Applications are invited for a PhD studentship in the Condensed Matter Physics Group, School of Physics and Astronomy, the University of Manchester in the area of graphene nanoelectronics and spintronics.
Heat engines provide more than 90% of the energy used in the world, producing the electricity generated by power plants and powering transportation. Thermoelectrics is based on the same thermodynamic principles that govern heat engines, except it uses electrons as its working fluid, rather than steam or air. It is a field that lies at the interface of thermal science and electronics, and has drastically progressed thanks to nanotechnology. Furthermore, spin electronics (spintronics) is an emergent field that exploits the intrinsic angular momentum of the electron, besides its charge traditionally used in modern electronics. It lies at an interface of the traditional fields of magnetism and electronics and becomes accessible only via nanotechnology.
Spin as an additional degree of freedom would provide enhanced functionality to electronics by enabling re-programmable circuits and low power ‘green’ electronics, thermoelectric technology is currently used in generators and coolers, while graphene is currently explored for its huge application potential. In this project we will explore spintronics (Nobel Prize in Physics 2007) and thermoelectrics in devices based on the remarkable one-atom-thick material graphene, the first truly two-dimensional material discovered in Manchester (Nobel Prize in Physics 2010). In particular, we will study ‘2D sandwiches’, heterostructures where 2D materials interact purely via van der Waals forces, either to enhance their electronic properties or to introduce novel effects. The successful applicant will have access to state-of-the-art cleanroom facilities and instrumentation.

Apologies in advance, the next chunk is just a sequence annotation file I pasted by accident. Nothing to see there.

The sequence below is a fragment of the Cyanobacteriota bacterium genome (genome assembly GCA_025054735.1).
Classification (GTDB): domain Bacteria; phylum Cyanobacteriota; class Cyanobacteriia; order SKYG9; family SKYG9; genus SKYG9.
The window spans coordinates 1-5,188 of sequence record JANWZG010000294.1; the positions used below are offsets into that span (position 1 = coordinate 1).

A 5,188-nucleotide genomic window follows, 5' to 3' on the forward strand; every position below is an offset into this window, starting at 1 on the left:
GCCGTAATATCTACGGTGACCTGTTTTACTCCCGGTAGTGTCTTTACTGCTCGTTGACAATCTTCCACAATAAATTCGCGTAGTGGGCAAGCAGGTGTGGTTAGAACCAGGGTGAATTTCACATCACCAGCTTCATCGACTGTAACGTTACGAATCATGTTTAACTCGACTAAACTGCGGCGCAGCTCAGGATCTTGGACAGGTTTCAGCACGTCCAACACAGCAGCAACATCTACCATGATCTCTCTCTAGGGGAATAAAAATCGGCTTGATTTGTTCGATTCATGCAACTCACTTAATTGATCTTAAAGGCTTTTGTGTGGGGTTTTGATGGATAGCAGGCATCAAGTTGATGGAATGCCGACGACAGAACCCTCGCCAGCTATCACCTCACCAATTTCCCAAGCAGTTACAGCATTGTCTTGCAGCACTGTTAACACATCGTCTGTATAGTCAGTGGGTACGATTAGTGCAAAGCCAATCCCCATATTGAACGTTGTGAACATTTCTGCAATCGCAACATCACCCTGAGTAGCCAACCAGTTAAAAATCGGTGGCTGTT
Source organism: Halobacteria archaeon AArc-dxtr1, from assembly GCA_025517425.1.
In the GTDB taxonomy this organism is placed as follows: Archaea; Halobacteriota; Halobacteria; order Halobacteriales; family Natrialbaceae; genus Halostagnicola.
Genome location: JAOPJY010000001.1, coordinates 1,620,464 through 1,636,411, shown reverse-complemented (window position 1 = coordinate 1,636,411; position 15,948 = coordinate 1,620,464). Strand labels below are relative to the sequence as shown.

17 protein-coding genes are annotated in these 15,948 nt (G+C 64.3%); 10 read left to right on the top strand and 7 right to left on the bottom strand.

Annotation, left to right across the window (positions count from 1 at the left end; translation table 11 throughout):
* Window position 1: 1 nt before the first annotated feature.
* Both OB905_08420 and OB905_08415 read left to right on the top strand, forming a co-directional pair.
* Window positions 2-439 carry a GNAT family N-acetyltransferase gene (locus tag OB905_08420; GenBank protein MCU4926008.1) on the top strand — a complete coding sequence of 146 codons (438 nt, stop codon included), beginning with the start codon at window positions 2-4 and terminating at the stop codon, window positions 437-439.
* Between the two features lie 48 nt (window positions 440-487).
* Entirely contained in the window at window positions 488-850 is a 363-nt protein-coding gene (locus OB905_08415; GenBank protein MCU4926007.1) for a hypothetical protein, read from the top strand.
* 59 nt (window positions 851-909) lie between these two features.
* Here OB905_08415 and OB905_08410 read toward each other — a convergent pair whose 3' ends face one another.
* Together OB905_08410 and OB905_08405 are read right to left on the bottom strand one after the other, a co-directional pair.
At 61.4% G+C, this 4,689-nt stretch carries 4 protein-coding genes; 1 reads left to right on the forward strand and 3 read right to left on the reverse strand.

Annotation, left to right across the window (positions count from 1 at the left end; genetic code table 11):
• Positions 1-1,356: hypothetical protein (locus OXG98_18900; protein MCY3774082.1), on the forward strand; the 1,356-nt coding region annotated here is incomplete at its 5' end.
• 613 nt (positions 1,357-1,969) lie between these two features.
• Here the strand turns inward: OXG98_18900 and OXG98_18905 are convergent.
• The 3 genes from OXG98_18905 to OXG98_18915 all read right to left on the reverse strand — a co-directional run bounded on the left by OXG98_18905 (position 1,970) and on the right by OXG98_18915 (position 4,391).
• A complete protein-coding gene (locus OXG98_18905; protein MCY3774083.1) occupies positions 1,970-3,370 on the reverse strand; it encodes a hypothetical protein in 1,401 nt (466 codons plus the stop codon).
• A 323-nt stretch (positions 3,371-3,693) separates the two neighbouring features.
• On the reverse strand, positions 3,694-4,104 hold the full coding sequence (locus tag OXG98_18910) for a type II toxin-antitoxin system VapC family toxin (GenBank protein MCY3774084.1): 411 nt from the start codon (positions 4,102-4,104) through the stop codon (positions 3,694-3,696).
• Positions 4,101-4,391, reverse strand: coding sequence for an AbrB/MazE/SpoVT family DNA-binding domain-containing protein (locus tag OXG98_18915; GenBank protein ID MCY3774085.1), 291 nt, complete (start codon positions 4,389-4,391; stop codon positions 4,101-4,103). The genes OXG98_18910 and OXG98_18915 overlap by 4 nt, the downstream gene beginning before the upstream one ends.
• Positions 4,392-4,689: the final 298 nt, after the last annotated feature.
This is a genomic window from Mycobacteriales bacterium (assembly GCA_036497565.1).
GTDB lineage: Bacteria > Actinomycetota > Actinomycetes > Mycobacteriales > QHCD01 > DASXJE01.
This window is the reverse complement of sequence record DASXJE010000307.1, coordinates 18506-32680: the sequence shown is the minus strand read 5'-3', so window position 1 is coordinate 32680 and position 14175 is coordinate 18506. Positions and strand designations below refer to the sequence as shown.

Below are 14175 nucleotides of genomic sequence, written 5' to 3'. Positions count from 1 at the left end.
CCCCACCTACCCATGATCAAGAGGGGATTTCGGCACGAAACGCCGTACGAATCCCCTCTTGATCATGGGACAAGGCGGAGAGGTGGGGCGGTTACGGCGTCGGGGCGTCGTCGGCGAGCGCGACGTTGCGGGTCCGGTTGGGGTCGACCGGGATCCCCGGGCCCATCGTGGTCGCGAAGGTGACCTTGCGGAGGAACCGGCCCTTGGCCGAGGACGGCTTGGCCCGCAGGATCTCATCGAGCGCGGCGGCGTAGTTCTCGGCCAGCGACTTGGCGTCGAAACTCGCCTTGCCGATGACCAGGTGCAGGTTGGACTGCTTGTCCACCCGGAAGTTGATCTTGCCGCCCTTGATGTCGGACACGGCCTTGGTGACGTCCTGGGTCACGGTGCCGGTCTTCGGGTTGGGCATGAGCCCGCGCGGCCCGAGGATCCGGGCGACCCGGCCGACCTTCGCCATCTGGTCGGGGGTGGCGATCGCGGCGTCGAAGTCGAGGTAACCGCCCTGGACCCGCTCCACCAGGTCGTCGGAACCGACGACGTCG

The studentship includes funding for maintenance together with fees at the ‘home student’ level. A prerequisite is that the successful applicant will have graduated with a first class or upper second class undergraduate masters degree (or equivalent) in Physics, Electronics, or a related discipline. An IELTS score of at least 6.5 is also required. Self-funded overseas applicants are also welcome to apply.
For enquiries please contact the project supervisor Dr. Ivan Vera-Marun at: [email protected]
Preference will be given to applications sent before 1 April 2016.